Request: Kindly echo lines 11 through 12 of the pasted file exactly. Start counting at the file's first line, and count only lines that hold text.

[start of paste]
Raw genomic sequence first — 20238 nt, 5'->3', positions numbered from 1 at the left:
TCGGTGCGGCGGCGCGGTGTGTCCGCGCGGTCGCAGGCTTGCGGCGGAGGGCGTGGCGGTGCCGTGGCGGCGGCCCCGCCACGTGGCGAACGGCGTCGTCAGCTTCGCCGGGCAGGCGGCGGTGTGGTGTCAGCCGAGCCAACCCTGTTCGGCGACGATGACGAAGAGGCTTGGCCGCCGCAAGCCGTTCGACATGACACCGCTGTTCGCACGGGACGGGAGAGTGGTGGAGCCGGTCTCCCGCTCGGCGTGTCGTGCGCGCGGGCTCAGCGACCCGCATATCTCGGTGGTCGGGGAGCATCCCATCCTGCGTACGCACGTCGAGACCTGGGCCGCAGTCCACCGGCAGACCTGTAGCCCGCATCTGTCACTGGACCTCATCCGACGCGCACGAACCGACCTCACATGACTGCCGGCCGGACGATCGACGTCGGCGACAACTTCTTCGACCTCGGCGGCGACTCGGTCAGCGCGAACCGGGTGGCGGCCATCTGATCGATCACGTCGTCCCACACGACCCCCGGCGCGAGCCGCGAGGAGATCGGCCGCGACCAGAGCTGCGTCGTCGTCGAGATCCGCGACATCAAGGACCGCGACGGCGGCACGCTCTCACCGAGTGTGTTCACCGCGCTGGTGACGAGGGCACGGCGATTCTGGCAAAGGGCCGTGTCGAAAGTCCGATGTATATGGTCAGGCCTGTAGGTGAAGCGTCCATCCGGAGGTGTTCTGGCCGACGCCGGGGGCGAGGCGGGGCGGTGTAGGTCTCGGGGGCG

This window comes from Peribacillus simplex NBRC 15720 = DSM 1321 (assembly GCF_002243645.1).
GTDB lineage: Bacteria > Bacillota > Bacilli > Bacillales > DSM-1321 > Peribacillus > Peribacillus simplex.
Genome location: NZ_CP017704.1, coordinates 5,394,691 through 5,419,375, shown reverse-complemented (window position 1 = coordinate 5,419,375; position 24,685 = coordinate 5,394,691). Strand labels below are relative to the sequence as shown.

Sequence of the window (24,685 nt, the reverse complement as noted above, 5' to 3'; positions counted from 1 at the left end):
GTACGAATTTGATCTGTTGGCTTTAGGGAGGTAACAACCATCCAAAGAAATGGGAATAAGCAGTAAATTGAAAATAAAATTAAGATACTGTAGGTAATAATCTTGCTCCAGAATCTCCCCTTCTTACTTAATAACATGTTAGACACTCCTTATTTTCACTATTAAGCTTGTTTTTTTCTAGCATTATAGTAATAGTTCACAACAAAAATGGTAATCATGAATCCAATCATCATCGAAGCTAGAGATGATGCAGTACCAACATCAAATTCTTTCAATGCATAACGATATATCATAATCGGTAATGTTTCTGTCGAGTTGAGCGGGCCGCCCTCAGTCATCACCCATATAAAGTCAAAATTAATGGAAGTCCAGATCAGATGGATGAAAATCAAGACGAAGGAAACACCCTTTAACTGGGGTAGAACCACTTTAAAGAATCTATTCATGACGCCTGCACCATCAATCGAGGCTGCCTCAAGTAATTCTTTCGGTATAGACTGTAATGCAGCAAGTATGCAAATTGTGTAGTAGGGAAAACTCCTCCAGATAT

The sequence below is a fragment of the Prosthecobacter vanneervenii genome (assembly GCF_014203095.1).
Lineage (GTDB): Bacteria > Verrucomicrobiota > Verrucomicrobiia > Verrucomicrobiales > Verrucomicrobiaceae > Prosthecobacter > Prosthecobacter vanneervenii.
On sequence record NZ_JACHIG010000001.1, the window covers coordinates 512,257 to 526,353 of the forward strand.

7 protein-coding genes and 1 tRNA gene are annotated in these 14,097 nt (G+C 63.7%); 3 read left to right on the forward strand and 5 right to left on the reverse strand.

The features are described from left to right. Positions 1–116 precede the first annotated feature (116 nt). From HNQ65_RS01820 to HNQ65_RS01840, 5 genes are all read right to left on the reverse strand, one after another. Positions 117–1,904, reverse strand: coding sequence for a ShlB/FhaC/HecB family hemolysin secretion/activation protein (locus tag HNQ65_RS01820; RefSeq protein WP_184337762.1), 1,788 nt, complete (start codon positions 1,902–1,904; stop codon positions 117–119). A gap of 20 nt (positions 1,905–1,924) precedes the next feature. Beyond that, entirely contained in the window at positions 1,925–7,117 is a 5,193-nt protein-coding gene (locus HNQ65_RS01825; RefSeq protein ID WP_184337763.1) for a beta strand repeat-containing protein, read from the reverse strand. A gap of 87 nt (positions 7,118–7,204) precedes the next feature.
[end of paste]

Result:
7 protein-coding genes and 1 tRNA gene are annotated in these 14,097 nt (G+C 63.7%); 3 read left to right on the forward strand and 5 right to left on the reverse strand.

The features are described from left to right. Positions 1–116 precede the first annotated feature (116 nt). From HNQ65_RS01820 to HNQ65_RS01840, 5 genes are all read right to left on the reverse strand, one after another. Positions 117–1,904, reverse strand: coding sequence for a ShlB/FhaC/HecB family hemolysin secretion/activation protein (locus tag HNQ65_RS01820; RefSeq protein WP_184337762.1), 1,788 nt, complete (start codon positions 1,902–1,904; stop codon positions 117–119). A gap of 20 nt (positions 1,905–1,924) precedes the next feature. Beyond that, entirely contained in the window at positions 1,925–7,117 is a 5,193-nt protein-coding gene (locus HNQ65_RS01825; RefSeq protein ID WP_184337763.1) for a beta strand repeat-containing protein, read from the reverse strand. A gap of 87 nt (positions 7,118–7,204) precedes the next feature.